Lansley promise 2011: “NHS patients will be able to pick consultant”. September 2015: Where are we now?

26/09/2015

An article appeared in The Independent in October 2011 which reported that Andrew Lansley was going to make it possible to pick the hospital consultant of your choice. It seemed to me to be a moronic idea at the time and you can see why in a post I wrote at the time. (In fact, I discover that I wrote an earlier post pointing out the absurdity of promises made in the White Paper which then led to the Health and Social Care Act; it is worth looking at both these posts in view of where we are now.)

So where are we now? Let me tell you how it is for me, referring patients to hospitals in London. Yesterday I spent about an hour trying to arrange an appointment for two patients failed by the system, entirely predictably. One concerns Patient X who has chronic back pain who has had an MRI scan of her/his lumbar spine, and the report recommended referral for possible spinal surgery (I asked for advice from our local spinal orthopaedic surgeon, he advised referral); the other concerns a baby under 1, referred to a London centre of excellence.

I referred Patient X six weeks ago through the Choose and Book system (recently rebranded as the NHS e-Referral Service). What choice did Patient X have? Well, there are two avenues for this sort of situation: a spinal orthopaedic surgeon, and a spinal neurosurgeon. I tried the orthopaedic surgeon first. The wait for our local spinal orthopaedic surgeon at the Royal London Hospital was 185 days (that is, over 6 months); there were not many other options, with similar waits. So I tried spinal neurosurgery. Here the choice was even more reduced, but there was one option: an appointment in 41 days at the National Hospital for Neurology and Neurosurgery. I clicked this option, printed the form and gave it to Patient X to book the appointment online.

When Patient X tried to book the appointment, there were no appointments; Patient X was told that she/he would be contacted by the hospital within 2 weeks regarding an appointment. This did not happen. So Patient X rang the NHS e-Referral Service; they could not help her/him, she/he needed to ring the hospital. Patient X rang the hospital and was told the they would contact her GP to confirm that a referral was necessary (a strange step as I had referred Patient X in the first place). In any event, I did not hear from the hospital.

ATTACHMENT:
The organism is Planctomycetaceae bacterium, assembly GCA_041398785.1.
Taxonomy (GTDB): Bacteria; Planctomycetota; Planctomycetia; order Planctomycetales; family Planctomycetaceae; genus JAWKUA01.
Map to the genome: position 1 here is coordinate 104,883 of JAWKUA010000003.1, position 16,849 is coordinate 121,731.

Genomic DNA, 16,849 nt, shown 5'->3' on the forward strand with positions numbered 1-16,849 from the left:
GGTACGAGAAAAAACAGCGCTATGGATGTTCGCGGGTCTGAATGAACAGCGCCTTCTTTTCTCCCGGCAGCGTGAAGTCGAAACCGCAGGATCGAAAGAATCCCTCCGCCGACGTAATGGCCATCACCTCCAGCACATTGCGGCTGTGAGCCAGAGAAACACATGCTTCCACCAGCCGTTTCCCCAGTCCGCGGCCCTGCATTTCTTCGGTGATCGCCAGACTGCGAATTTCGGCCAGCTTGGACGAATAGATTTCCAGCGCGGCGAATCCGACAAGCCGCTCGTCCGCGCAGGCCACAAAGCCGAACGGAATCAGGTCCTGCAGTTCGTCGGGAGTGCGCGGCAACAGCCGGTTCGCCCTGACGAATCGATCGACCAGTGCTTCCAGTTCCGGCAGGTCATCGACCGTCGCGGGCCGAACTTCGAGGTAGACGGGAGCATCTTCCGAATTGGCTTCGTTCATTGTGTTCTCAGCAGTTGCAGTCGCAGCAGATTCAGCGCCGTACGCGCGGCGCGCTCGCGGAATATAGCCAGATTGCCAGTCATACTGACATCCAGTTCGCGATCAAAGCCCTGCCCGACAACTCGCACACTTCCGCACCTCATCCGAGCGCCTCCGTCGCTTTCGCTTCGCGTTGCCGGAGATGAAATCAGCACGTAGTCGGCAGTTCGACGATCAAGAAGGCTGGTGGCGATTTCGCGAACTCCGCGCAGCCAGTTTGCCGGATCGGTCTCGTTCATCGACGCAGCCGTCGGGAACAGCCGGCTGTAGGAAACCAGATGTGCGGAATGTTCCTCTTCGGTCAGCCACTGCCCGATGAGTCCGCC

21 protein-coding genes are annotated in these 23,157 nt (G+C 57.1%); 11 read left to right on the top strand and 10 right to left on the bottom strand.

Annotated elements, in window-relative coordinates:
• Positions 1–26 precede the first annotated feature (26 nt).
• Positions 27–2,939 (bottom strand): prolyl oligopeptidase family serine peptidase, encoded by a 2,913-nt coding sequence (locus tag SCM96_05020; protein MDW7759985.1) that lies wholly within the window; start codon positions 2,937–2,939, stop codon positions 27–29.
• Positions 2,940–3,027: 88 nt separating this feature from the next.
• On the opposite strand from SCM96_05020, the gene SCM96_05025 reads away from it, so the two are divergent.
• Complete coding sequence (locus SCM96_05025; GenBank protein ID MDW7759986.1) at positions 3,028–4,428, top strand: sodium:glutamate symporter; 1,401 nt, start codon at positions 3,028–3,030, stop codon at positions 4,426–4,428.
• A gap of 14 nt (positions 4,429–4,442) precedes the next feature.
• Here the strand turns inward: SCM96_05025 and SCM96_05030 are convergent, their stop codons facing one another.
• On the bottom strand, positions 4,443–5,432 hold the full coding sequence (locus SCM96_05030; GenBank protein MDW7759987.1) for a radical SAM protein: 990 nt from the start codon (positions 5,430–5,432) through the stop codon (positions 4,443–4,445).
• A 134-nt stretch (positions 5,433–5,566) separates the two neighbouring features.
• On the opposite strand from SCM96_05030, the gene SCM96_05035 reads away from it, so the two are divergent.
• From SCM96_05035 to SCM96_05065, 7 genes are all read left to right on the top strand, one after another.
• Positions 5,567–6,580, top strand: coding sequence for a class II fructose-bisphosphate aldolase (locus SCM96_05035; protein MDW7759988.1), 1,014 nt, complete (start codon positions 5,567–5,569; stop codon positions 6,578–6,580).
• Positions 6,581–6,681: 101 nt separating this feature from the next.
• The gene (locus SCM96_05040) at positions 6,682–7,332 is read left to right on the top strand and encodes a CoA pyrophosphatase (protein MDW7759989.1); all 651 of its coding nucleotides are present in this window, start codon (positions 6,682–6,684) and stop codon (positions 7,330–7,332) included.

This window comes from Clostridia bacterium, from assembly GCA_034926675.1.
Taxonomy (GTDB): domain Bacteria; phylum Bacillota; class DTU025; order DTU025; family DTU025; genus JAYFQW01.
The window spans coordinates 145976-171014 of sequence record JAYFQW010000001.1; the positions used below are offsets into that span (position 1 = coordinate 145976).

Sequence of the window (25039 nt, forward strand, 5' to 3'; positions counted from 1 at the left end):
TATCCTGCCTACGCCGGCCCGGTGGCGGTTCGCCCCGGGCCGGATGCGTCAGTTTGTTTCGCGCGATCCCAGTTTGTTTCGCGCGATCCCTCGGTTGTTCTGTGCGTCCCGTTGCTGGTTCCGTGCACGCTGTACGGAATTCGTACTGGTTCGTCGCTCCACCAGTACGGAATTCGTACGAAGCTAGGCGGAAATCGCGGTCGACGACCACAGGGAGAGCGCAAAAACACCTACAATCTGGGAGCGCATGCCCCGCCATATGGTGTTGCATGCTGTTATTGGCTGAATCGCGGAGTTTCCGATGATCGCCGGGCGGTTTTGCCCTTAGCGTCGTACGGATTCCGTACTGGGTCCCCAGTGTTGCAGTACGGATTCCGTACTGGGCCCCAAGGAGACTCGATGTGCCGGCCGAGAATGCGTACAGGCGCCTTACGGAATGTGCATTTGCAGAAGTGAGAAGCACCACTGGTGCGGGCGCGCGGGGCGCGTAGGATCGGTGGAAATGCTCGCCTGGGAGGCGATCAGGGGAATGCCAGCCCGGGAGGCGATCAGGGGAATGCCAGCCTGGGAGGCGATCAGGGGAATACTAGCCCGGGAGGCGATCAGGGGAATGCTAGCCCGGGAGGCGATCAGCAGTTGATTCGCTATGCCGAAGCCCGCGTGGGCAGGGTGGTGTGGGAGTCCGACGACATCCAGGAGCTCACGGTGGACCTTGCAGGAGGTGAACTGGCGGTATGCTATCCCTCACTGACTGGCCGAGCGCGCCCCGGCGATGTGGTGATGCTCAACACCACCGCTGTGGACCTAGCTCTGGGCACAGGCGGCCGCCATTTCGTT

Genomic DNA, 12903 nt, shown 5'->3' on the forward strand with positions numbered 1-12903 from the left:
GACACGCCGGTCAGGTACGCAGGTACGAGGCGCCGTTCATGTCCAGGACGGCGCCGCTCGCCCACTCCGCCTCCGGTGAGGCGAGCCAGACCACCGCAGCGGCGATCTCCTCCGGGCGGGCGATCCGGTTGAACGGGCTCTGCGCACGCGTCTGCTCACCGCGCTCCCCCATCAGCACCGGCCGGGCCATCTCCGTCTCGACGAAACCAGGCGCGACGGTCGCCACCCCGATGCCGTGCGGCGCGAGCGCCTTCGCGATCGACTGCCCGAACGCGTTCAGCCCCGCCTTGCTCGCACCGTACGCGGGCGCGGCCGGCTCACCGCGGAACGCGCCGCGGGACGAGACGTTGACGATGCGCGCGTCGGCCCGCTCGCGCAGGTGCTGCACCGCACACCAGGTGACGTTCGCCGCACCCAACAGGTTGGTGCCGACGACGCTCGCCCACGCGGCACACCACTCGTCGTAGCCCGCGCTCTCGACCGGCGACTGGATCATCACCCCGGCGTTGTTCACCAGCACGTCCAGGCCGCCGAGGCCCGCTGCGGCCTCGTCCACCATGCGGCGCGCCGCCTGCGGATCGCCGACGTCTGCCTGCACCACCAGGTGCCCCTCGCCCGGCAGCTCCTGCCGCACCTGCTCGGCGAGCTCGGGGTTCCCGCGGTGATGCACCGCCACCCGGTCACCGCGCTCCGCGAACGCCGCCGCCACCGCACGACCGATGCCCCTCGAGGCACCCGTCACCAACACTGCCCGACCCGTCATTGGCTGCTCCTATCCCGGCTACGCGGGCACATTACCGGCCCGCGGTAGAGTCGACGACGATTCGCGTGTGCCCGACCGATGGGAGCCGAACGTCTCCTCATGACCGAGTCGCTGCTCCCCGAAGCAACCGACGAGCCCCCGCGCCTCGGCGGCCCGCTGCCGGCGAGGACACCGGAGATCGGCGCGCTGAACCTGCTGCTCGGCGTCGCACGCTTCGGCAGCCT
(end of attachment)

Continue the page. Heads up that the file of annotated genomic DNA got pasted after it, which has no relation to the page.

So yesterday I rang the NHS e-Referral Service. They could not help me, it was out of their hands. I did point out a generalised problem, which was illustrated by the individual case of Patient X. In my experience, whenever the patient finds there are no listed appointments and are told they will hear within two weeks, it usually means an appointment will not be forthcoming; & when the patient pursues it with the hospital they will eventually be told there are no appointments and to go back to their GP (!). And then what I do is start again: I raise another referral through the e-Referral Service but warn the patient not to choose an option that does not give them an actual appointment. So yesterday I spoke with a manager at the NHS e-Referral Service and I told her about this problem. Initially she was evasive and defensive, but then softened and agreed that in these cases the system did not work. I suggested she take this back to her organisation and ask that they at least be honest about this issue and warn patients booking with hospitals who do not have appointments listed.

I then rang the Hospital for Neurology and Neurosurgery. I explained the situation; that the patient had been told I would be contacted; that I had not been contacted. On the NHS e-Referrals system, Patient X’s referral is currently categorised as ‘Deferred to Provider’. The staff member at the Hospital for Neurology and Neurosurgery said that this meant me, her GP. I said I did not think so; I thought it clearly referred to the hospital to whom I had referred the patient. I was then advised to fax a copy of my referral letter to the staff member and that she/he would pass it on for vetting.

With respect to the baby, exactly the same thing has happened. No appointment. Parents told to go back to their GP. I have made a new referral, and chosen only providers who actually have appointments. (The hospitals without current appointments will be listed as ‘Unknown’ as the date of next appointment).